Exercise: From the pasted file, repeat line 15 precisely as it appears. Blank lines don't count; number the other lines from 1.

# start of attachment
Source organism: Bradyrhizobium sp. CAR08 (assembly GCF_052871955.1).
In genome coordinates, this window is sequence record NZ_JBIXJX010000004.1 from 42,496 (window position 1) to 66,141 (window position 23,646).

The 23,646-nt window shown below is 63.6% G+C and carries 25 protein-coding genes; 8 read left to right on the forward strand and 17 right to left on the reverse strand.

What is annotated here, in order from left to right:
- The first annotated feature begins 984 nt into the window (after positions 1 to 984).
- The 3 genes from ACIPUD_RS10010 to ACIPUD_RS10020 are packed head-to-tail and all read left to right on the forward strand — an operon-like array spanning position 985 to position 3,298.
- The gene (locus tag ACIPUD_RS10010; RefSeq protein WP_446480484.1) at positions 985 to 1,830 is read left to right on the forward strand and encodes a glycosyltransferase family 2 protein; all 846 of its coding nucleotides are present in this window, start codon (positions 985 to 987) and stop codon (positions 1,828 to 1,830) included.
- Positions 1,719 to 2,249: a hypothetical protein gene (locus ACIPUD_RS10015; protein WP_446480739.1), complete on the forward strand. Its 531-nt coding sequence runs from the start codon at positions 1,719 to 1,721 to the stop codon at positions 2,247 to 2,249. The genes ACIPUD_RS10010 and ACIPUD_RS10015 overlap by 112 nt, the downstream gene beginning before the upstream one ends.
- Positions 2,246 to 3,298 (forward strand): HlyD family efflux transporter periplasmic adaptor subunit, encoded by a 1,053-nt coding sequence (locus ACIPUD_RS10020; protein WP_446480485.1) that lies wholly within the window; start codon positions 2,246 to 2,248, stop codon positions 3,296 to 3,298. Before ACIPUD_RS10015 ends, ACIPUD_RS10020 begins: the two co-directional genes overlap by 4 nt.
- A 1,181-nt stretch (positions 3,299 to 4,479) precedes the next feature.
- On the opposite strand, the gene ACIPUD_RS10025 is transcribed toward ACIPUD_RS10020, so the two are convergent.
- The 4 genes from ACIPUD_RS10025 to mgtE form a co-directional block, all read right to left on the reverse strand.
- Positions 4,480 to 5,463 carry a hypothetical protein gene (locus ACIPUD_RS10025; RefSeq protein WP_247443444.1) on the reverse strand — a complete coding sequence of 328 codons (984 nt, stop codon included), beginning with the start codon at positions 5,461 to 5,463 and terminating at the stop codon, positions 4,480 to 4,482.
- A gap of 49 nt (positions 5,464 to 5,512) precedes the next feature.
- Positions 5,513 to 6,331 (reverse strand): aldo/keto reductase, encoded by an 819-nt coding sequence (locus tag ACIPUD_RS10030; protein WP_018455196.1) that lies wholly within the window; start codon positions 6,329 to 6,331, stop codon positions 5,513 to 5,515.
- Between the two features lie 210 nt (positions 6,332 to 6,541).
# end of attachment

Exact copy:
- Positions 5,513 to 6,331 (reverse strand): aldo/keto reductase, encoded by an 819-nt coding sequence (locus tag ACIPUD_RS10030; protein WP_018455196.1) that lies wholly within the window; start codon positions 6,329 to 6,331, stop codon positions 5,513 to 5,515.